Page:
GoodFuels Marine, a supplier of low carbon marine fuels, has worked with Blockchain Labs for Open Collaboration (BLOC) to complete the world’s first bunker delivery and transaction using blockchain.
The delivery, a ‘landmark moment for the shipping industry’ according to a statement by GoodFuels, was made to a Samskip vessel in Rotterdam on September 7, 2018.
Unlike traditional bunker delivery notes (BDN), a paper document still widely used, blockchain provides end to-end traceability of marine bunkering transactions from storage, to the barge or jetty, and on to the vessel’s fuel tank.
This provides increased assurance to shipowners, shippers and charterers, who benefit from a decentralised, distributed and public digital ledger.
Katherine Foster, BLOC's Chief Strategy Officer, will be a speaker at Port Technology's Smart Ports and Supply Chain Technologies Conference (#SPSC18)
This is also the first transaction for Maritime Blockchain Labs (MBL), an initiative by BLOC which comprises several pilot projects conducted in collaboration with blockchain practitioners and industry actors.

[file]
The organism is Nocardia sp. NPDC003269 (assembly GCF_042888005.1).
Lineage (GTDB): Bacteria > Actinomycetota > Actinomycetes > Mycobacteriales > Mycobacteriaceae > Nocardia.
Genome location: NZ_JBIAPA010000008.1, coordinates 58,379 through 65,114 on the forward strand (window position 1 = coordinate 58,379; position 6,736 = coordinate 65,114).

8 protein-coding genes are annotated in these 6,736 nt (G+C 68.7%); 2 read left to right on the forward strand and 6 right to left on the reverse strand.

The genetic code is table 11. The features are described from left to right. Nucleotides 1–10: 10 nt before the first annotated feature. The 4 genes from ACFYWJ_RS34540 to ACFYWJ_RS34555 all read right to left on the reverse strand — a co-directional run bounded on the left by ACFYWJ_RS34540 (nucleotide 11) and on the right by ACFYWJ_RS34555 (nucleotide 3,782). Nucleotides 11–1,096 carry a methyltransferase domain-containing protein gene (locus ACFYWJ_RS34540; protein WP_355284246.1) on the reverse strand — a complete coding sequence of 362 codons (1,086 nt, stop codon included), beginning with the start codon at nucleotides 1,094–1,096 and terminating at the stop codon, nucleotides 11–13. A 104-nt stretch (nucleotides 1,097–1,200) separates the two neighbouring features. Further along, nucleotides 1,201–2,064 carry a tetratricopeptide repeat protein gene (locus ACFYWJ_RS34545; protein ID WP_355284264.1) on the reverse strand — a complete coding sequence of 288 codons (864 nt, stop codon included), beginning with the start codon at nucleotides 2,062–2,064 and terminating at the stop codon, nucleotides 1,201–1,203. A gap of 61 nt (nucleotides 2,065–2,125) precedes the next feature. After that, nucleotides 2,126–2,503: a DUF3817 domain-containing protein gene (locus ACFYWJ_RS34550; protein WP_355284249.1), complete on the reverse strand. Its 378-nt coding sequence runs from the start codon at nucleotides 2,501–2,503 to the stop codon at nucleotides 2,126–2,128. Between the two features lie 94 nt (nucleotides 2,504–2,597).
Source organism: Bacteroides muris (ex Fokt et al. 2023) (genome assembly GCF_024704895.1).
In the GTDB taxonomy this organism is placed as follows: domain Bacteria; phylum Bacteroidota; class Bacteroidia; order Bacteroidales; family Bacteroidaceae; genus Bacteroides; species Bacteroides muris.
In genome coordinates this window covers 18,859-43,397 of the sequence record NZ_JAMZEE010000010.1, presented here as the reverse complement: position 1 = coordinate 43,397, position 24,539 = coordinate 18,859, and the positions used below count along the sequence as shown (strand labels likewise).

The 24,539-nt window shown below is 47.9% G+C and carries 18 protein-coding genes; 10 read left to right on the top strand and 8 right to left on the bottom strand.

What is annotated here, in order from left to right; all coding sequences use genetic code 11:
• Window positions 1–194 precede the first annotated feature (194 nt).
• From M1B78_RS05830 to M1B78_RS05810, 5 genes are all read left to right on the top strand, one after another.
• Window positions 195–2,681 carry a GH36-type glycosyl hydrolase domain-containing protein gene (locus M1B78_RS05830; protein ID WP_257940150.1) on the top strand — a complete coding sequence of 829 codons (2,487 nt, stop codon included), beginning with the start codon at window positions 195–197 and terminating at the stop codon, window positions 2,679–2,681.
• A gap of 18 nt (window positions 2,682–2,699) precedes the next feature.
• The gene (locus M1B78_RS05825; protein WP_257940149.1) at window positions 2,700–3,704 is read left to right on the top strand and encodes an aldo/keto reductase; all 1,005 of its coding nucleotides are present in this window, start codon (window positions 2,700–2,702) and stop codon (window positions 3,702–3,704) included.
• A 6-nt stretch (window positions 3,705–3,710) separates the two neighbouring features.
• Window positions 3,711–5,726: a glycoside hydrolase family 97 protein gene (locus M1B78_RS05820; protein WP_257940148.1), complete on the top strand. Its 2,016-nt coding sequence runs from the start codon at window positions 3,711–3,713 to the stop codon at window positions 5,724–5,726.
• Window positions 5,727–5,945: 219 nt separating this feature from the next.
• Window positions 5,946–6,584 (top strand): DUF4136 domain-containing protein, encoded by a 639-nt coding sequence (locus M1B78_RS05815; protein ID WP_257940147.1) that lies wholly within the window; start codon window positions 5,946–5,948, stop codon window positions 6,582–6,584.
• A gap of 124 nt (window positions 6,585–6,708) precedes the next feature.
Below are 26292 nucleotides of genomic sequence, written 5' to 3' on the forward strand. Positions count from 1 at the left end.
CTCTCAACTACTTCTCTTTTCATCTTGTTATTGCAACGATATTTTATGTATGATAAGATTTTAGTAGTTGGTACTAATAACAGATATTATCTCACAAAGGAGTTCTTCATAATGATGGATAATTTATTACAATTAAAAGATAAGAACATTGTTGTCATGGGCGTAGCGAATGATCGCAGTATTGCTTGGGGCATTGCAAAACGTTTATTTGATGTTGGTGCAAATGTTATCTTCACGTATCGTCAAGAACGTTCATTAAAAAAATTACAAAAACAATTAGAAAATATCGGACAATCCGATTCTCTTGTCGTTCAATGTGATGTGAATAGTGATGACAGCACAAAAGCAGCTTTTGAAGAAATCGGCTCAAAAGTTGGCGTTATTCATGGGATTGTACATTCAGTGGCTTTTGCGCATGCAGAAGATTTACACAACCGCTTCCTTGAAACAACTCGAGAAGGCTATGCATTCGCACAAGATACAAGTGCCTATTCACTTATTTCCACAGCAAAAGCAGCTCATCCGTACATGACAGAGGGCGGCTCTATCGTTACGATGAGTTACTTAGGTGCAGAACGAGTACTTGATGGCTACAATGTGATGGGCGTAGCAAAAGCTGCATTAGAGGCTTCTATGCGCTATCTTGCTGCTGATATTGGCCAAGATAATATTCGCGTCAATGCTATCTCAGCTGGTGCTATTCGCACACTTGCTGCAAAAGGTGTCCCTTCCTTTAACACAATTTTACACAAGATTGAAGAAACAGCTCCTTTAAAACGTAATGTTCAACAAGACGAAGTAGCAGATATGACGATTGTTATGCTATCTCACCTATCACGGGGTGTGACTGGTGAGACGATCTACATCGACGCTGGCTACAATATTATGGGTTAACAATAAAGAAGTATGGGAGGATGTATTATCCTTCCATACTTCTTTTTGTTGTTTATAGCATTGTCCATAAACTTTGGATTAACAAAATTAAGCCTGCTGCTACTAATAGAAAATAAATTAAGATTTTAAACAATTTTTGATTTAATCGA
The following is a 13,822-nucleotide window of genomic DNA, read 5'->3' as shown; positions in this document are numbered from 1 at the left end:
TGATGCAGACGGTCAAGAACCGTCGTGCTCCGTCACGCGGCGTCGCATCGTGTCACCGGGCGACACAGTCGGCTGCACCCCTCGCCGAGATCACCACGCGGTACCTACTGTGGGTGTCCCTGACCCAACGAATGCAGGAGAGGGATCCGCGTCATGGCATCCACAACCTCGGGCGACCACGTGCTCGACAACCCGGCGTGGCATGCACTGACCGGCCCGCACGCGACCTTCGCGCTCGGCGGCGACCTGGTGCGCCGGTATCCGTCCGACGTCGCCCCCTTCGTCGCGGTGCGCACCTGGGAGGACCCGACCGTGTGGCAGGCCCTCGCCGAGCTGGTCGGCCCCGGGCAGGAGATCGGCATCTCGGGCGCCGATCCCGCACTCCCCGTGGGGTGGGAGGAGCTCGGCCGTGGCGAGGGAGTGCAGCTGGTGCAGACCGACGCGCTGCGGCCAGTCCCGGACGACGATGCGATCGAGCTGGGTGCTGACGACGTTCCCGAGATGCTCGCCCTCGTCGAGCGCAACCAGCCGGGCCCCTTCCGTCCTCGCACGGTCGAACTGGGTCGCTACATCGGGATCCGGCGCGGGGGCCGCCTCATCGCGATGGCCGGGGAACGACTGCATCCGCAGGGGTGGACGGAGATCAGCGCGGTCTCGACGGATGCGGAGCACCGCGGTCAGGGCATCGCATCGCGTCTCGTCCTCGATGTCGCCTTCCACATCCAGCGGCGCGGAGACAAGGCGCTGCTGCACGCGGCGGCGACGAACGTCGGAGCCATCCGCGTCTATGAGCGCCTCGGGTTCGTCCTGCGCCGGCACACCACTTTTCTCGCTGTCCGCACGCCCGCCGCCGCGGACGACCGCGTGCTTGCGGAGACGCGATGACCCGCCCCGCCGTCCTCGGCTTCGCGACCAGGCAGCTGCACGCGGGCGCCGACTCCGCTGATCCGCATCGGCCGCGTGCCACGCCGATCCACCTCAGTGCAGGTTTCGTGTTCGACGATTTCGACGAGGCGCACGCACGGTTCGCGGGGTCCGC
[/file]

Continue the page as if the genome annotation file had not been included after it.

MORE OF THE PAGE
In addition to this, the event marked the first sustainable low carbon marine fuel delivery as part of the GoodShipping Program, a part of MBL.
The GoodShipping Program requires shippers to commit to a reduction in their sea freight CO2 emissions by purchasing sustainable biofuels.
Read more about BLOC's work is changing the maritime sector by reading a Port Technology technical paper
Dirk Kronemeijer, CEO and Founder of GoodFuels Marine, said: “For too long shipping has been reliant upon paper transaction notes when bunkering, which expose shipowners, shippers and charterers to the potential of being misled on the quality and quantity of fuel.
“At GoodFuels, we are always striving to break convention – not for the sake of it, but because in this era there is no technological barrier to providing customers better assurance.
Deanna McDonald, CEO of BLOC, added: “This project not only allows us to validate the value of blockchain technology in the marine fuels supply chain, but also to identify incentives to ensure that users input correct information into systems, and that any technology and systems created can be used as widely as possible.
“The bunker industry – with its multiple large volume transactions, and history of fraudulent claims – provides an ideal platform to examine where blockchain’s digital platform can be utilised to increase transparency, and create better compliance and strong governance.”